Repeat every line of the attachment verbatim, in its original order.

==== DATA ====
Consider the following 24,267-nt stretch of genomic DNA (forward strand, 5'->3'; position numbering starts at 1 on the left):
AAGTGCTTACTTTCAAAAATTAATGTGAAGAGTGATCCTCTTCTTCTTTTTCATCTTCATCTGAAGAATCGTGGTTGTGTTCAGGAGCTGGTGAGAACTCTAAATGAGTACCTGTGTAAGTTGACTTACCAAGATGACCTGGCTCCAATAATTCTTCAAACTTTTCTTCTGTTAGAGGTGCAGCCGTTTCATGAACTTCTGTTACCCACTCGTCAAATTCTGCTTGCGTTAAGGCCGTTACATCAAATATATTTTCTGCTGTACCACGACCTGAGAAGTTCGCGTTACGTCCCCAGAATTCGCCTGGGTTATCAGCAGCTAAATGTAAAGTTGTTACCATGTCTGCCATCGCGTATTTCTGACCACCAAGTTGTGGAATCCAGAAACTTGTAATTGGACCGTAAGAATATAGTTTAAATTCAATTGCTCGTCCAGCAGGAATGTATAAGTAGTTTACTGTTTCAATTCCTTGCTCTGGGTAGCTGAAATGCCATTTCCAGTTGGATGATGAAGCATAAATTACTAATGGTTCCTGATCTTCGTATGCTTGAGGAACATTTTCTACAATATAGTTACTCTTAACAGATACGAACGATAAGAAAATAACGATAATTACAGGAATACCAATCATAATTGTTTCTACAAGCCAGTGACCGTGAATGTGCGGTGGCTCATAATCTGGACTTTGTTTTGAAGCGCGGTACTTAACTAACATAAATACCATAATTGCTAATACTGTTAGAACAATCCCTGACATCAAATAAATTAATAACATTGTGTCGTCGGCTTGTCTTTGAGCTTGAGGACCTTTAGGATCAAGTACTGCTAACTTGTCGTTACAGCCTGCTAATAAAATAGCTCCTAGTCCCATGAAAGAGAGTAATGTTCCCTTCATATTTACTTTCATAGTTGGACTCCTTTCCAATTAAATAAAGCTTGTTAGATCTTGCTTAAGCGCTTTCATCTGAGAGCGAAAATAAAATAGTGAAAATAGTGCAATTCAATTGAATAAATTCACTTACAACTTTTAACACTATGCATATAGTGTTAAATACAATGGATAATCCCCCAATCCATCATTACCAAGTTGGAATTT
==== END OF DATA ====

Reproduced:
Consider the following 24,267-nt stretch of genomic DNA (forward strand, 5'->3'; position numbering starts at 1 on the left):
AAGTGCTTACTTTCAAAAATTAATGTGAAGAGTGATCCTCTTCTTCTTTTTCATCTTCATCTGAAGAATCGTGGTTGTGTTCAGGAGCTGGTGAGAACTCTAAATGAGTACCTGTGTAAGTTGACTTACCAAGATGACCTGGCTCCAATAATTCTTCAAACTTTTCTTCTGTTAGAGGTGCAGCCGTTTCATGAACTTCTGTTACCCACTCGTCAAATTCTGCTTGCGTTAAGGCCGTTACATCAAATATATTTTCTGCTGTACCACGACCTGAGAAGTTCGCGTTACGTCCCCAGAATTCGCCTGGGTTATCAGCAGCTAAATGTAAAGTTGTTACCATGTCTGCCATCGCGTATTTCTGACCACCAAGTTGTGGAATCCAGAAACTTGTAATTGGACCGTAAGAATATAGTTTAAATTCAATTGCTCGTCCAGCAGGAATGTATAAGTAGTTTACTGTTTCAATTCCTTGCTCTGGGTAGCTGAAATGCCATTTCCAGTTGGATGATGAAGCATAAATTACTAATGGTTCCTGATCTTCGTATGCTTGAGGAACATTTTCTACAATATAGTTACTCTTAACAGATACGAACGATAAGAAAATAACGATAATTACAGGAATACCAATCATAATTGTTTCTACAAGCCAGTGACCGTGAATGTGCGGTGGCTCATAATCTGGACTTTGTTTTGAAGCGCGGTACTTAACTAACATAAATACCATAATTGCTAATACTGTTAGAACAATCCCTGACATCAAATAAATTAATAACATTGTGTCGTCGGCTTGTCTTTGAGCTTGAGGACCTTTAGGATCAAGTACTGCTAACTTGTCGTTACAGCCTGCTAATAAAATAGCTCCTAGTCCCATGAAAGAGAGTAATGTTCCCTTCATATTTACTTTCATAGTTGGACTCCTTTCCAATTAAATAAAGCTTGTTAGATCTTGCTTAAGCGCTTTCATCTGAGAGCGAAAATAAAATAGTGAAAATAGTGCAATTCAATTGAATAAATTCACTTACAACTTTTAACACTATGCATATAGTGTTAAATACAATGGATAATCCCCCAATCCATCATTACCAAGTTGGAATTT